Monday, January 5, 2009

Revisiting Parnas: A Technique for Software Module Specification with Examples

During this month, in a series of posts we shall revisit the works from David L. Parnas. The exploration will concentrate itself in particular on the publication concerning software architecture and design, from 1970 to 2000. 

In the paper called “A Technique for Software Module Specification with Examples”, from 1972*, Parnas introduces a way to specify software pieces. His ideas could be considered the early stages of Bertrand Meyer’s, Design By Contract. The technique is based on formal description of initial possible values and its types, parameters and effects. 

The effects session also describes errors states in which an error handling routine will be called, even though the error handling routine itself is not described by the specification. This is very well argued by Parnas and totally coherent for me: errors can be handled differently in many levels and should be a concern for the user of the function.

The main point of the article, is not the notation itself, but the set of principles upon which it was build. Those principles state for (1) the need of a concise specification for the function’s user and for the implementer. (2) It promotes Information Hiding by stating that no information about the structure calling program should be conveyed. The principles are also in favor of (3) a more formal specification that can possibly be machine tested. Finally, (4) it encourages the use of a Domain Language for the specification.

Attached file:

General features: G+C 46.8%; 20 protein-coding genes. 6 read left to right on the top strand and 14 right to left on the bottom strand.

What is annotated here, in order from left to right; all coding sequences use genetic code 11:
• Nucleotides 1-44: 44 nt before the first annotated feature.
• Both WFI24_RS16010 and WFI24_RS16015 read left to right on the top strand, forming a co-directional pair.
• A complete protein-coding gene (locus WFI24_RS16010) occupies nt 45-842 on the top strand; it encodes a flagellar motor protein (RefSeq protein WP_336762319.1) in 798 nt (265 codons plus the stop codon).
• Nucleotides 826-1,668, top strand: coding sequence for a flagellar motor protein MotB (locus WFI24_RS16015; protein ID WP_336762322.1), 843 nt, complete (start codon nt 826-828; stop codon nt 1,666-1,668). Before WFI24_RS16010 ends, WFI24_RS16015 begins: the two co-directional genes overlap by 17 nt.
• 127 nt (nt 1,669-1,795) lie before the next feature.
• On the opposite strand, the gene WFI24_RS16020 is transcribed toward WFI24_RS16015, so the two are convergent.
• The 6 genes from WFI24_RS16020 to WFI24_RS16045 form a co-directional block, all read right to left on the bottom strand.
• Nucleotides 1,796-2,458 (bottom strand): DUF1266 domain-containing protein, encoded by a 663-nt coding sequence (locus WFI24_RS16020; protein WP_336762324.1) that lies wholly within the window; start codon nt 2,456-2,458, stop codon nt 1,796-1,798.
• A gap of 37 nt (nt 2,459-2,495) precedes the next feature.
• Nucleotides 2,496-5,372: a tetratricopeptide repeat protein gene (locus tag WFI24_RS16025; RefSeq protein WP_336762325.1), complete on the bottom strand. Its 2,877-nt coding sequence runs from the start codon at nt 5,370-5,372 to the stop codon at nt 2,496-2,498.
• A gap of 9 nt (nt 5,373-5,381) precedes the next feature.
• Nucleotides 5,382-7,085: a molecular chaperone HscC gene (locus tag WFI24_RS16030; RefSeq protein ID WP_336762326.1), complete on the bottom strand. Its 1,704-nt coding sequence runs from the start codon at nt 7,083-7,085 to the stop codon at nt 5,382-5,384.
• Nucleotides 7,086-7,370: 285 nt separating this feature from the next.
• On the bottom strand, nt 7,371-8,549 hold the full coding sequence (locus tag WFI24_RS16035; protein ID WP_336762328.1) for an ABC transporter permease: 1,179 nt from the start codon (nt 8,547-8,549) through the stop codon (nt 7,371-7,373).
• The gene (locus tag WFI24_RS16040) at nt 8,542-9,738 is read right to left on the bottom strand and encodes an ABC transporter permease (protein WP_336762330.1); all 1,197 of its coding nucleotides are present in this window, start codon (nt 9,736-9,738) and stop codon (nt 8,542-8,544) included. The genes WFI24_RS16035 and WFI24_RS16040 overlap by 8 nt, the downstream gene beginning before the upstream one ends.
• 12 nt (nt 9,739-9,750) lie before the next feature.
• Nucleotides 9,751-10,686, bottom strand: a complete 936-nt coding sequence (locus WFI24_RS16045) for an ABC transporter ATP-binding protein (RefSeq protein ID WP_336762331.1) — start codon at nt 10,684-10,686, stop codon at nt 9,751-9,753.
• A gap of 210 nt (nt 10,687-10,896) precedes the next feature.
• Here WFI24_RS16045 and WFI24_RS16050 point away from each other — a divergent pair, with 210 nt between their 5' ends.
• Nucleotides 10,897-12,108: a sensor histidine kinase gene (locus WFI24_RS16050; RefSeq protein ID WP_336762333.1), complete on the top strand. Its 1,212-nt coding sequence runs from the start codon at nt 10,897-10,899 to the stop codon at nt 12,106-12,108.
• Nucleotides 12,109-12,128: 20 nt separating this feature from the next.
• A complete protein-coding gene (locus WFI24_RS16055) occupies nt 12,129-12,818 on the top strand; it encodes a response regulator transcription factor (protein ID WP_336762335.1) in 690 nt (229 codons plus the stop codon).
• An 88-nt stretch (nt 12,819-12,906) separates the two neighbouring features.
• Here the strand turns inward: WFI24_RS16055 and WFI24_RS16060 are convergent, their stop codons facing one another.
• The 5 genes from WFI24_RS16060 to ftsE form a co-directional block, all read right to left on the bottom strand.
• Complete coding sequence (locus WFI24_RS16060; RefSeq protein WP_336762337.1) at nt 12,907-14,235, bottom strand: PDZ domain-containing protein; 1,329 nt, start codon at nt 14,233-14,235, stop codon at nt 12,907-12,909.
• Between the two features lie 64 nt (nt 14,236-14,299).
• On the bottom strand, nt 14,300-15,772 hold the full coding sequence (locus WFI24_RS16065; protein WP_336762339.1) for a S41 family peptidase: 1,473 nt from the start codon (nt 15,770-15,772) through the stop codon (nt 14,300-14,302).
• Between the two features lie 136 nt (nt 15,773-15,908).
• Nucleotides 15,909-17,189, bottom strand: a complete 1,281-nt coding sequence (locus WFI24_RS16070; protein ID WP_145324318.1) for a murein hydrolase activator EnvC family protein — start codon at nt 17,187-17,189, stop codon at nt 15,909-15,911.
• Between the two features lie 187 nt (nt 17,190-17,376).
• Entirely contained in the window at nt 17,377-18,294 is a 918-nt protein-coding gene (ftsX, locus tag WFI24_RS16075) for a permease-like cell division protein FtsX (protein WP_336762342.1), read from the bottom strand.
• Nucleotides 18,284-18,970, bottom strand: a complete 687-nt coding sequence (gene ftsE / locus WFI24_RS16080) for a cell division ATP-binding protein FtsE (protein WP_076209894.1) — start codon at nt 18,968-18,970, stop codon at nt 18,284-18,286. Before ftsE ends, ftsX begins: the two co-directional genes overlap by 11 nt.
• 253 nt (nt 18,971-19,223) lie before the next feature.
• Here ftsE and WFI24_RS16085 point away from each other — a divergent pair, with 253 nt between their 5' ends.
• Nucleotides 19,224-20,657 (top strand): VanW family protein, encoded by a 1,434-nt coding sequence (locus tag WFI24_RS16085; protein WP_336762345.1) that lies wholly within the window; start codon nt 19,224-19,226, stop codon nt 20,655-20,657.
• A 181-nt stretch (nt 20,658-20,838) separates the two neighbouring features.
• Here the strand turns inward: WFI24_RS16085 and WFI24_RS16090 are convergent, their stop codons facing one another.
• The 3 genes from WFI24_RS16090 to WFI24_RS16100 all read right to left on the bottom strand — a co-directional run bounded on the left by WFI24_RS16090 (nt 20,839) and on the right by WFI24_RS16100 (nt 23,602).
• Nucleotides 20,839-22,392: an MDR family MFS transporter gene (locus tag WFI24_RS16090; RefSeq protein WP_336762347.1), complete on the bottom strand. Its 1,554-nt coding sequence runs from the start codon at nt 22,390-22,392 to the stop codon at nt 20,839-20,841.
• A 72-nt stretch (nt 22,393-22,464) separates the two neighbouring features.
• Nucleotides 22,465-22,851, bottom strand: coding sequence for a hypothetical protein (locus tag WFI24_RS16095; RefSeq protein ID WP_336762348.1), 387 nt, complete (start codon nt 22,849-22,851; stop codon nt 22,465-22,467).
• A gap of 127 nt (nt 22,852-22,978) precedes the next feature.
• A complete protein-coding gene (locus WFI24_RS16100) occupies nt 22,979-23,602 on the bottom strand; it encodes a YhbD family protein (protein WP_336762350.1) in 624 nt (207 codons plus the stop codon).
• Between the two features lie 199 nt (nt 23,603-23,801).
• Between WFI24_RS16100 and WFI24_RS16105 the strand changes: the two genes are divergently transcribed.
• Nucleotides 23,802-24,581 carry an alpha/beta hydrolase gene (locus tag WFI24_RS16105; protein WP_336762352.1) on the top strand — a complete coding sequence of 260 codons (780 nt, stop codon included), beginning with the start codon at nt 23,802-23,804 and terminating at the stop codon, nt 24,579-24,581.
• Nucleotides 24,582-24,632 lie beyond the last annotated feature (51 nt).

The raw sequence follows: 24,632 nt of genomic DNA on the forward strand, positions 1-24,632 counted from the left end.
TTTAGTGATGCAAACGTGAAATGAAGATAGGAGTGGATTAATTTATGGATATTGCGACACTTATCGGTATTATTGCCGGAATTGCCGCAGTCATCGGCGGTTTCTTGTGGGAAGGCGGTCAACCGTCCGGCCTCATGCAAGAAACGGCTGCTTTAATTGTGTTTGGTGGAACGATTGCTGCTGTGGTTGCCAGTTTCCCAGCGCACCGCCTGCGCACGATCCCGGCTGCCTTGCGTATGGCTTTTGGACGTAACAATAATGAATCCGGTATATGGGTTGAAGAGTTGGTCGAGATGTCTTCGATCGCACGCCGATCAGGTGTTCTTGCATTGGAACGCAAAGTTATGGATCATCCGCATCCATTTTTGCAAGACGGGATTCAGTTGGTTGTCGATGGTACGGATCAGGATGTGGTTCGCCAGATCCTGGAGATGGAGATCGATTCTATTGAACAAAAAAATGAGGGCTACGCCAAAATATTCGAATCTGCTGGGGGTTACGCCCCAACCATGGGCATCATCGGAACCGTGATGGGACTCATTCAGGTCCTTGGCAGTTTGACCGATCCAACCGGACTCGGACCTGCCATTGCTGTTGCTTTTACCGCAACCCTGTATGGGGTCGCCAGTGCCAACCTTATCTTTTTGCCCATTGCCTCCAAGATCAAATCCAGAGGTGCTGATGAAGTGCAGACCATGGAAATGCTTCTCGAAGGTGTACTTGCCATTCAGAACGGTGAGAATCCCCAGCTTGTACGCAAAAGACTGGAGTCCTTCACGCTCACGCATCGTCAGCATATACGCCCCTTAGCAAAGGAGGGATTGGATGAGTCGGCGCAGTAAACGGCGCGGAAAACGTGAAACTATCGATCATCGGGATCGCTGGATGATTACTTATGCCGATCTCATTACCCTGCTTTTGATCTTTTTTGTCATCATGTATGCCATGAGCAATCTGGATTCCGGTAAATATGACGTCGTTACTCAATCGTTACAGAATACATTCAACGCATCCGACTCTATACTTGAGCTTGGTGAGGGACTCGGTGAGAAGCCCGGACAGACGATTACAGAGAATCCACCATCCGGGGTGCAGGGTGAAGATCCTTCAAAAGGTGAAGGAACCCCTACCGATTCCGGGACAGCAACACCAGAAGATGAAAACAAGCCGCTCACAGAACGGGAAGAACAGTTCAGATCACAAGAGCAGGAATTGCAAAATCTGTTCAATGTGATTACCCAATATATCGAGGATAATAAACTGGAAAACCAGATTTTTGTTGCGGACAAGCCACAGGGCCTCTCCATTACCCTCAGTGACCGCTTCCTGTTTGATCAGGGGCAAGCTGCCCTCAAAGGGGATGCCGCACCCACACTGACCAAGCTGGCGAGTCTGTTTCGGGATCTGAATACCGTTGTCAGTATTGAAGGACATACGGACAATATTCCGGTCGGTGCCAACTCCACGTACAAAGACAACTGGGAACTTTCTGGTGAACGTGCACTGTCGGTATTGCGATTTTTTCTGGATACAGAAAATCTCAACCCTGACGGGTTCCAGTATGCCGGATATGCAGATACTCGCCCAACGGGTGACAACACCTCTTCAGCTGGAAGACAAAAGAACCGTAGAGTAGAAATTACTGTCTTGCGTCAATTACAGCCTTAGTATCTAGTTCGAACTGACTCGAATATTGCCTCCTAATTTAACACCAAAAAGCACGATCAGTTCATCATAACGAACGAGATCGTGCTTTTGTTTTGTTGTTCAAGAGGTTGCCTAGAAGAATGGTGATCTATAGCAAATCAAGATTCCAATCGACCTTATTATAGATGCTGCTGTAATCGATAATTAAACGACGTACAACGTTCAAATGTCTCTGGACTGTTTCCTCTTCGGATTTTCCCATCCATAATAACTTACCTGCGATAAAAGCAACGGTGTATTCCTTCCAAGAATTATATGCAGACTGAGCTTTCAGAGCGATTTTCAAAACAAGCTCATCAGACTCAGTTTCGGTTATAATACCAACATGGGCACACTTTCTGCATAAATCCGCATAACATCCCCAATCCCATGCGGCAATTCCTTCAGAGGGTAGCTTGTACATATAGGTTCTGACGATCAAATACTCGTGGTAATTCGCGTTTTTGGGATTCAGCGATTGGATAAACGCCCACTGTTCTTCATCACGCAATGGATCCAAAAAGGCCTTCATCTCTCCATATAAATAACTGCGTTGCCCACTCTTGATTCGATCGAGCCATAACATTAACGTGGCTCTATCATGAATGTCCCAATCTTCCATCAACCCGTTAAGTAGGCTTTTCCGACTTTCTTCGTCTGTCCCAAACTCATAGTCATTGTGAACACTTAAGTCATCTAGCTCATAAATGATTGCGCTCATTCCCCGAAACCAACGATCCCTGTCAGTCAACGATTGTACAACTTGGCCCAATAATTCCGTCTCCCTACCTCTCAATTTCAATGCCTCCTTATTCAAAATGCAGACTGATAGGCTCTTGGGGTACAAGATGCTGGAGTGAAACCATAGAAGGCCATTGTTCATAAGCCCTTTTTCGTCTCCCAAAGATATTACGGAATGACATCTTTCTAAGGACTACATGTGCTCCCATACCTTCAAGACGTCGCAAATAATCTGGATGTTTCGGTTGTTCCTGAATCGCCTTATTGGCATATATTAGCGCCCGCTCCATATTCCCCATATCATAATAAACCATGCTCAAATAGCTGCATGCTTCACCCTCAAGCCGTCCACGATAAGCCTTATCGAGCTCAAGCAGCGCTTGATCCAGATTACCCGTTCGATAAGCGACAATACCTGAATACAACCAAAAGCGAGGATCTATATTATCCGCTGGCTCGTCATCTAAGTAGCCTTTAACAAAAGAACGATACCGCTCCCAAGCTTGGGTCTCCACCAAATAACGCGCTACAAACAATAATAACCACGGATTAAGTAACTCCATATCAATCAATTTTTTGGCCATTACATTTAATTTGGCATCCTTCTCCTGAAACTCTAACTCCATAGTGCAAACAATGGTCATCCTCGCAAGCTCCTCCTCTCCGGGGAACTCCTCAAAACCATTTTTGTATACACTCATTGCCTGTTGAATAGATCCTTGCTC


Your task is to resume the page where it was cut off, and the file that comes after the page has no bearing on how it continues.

The set of four principles define succinctly the main characteristic any software specification technique should have. I see the use of formal methods as a weak point, when it comes to certain contexts of development, such as large information systems, where the formal specification could be worthy only in small chunks of the system.  On the other hand, I think the machine testability should gain more focus nowadays, as AOP and unit testing techniques and frameworks are so widespread.

In a subsequent post, the remarkable “On the criteria to be used in decomposing systems into modules” shall be discussed. ‘Till then.

*There is an earlier paper, from 1971, entitled “Information Distribution aspects of design Methodology”, but it wasn’t possible to retrieve it from the available internet academic databases.

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